As with so many of our female ancestors, Esther is largely hidden, and even more so because she died so young. James and Esther were married 12 May 1869. She had just turned 19 and he was 20. As of the 1870 census, she is again listed as “Hester.” At 20 years old she is “keeping house” for the head of house, JWT who is a “sailor.” No children yet.

Within 7 years, Esther gave birth to 3 daughters. First was Carrie Roberta in 1870 followed by Eva Blanch in 1872 and Alice Talmage in 1874. Esther died 13 April 1876, one week short of 26. Her three babies were 6, 4 and 2. Esther’s death led to founding the Robertson Cemetery.

Esther A. Robertson, 1850-1876

Esther’s gravestone

Carlton and Mattie

Carlton Edward Robertson (1878-1945) ~ Mattie White Hughes (1883-1934)

About Carlton

We never knew either of our paternal grandparents. Our grandmother, Mattie White Hughes, died in 1934 at age 51. Our grandfather, Carlton came from a long line of farmers and folks who worked with their hands. And even though they are just two generations back, aside from official documents we have been able to locate (census, marriage license, draft registration, etc.) we know very little of a personal nature about either of them.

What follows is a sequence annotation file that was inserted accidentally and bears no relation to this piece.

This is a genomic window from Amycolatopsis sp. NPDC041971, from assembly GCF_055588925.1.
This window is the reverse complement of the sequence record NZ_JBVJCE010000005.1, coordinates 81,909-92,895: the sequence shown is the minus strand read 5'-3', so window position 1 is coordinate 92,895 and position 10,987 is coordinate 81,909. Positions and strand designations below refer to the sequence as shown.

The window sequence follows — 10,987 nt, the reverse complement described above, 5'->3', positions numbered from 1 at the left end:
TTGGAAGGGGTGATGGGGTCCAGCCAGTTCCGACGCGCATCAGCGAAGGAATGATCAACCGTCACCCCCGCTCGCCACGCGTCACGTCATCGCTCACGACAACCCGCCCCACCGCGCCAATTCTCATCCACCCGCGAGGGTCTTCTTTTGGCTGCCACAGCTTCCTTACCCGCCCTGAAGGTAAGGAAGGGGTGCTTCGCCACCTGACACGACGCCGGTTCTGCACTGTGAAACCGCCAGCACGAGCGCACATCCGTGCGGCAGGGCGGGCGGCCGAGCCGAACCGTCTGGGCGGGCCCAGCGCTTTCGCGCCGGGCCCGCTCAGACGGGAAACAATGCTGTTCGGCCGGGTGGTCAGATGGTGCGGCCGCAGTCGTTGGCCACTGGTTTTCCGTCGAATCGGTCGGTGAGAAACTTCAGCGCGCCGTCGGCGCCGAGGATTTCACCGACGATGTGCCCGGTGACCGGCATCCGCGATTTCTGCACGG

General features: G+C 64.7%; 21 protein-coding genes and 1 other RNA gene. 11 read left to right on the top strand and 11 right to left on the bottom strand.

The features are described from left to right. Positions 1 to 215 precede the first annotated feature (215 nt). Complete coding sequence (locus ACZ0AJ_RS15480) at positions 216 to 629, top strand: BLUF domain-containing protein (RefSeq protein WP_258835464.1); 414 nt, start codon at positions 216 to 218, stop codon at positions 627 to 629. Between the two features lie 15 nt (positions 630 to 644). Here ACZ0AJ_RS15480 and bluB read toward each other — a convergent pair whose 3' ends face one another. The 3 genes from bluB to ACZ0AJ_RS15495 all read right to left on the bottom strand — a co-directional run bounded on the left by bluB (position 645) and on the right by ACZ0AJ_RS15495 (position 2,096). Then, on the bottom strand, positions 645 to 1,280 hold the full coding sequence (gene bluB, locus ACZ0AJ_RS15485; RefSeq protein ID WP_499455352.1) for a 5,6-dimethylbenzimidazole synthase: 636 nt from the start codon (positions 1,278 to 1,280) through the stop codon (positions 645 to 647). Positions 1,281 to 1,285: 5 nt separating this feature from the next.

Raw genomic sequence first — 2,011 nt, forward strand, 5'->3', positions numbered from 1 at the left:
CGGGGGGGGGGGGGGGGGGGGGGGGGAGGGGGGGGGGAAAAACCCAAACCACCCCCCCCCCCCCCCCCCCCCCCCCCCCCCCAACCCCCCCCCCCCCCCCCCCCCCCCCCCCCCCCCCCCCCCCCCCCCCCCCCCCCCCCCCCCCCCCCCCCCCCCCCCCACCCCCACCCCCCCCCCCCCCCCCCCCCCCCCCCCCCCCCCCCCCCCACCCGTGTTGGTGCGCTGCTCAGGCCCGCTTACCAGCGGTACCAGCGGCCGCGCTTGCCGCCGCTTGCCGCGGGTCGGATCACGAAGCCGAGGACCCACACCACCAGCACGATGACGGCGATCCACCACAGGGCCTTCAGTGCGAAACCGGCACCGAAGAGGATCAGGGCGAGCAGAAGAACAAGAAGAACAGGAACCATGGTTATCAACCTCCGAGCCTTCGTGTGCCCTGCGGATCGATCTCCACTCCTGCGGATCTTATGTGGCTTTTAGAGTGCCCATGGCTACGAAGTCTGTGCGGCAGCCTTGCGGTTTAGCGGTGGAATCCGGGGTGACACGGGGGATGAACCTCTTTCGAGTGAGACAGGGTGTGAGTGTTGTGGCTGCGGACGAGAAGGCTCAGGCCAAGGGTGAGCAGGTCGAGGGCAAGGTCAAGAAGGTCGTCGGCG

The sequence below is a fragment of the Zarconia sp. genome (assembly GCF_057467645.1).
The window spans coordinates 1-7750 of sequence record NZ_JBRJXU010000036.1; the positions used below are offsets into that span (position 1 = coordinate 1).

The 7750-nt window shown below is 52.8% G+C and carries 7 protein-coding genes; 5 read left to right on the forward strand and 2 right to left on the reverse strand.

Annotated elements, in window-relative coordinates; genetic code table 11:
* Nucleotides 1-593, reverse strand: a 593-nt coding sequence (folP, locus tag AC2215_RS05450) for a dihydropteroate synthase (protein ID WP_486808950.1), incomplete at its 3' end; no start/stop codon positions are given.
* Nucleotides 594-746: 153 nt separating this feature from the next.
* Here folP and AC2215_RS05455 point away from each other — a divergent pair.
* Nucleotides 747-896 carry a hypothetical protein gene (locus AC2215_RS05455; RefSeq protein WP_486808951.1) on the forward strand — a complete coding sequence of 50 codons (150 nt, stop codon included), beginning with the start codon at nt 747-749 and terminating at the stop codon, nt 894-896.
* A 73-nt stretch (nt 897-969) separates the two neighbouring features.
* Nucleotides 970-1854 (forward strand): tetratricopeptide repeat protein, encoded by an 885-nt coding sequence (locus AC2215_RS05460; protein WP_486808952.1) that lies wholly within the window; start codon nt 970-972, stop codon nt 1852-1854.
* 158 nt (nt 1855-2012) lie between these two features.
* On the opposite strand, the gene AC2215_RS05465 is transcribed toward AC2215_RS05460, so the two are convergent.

Carlton Through Census Documents

1880 Census

Carlton E. is first mentioned in the 1880 census as the next-to-the-youngest member of the James W. T. Robertson household (see James Washington Thomas Robertson). The 1880 census also lists Caroline Robertson as 1/12 years old, which I take to mean 1 month. The child’s name was actually Esther Caroline, but our southern family had a habit of calling people by their second name, so maybe that was the case here. We knew her as Aunt Esther. These were the only two children that James W. T. Robertson and Caroline Lawson Catlin would have together.

In 1880 James W. T. was still married to Caroline (listed as Caroline L.) but she would die that same year, 3 months after the birth of Esther Caroline.

1890 Census

Most of the records for the 1890 U.S. Census were destroyed by fire.

1900 Census

The 1900 census has James W. and the whole family listed as Robinson. (This spelling alteration continues to be the bane of our existence.)

Carlton is here, age 21, and his sister is listed as Esther C., age 20. At this point, James is married to his third wife, Mary Priscilla (Robertson) his first cousin. At the time of the 1900 census, James is 50 years old; Mary is 35.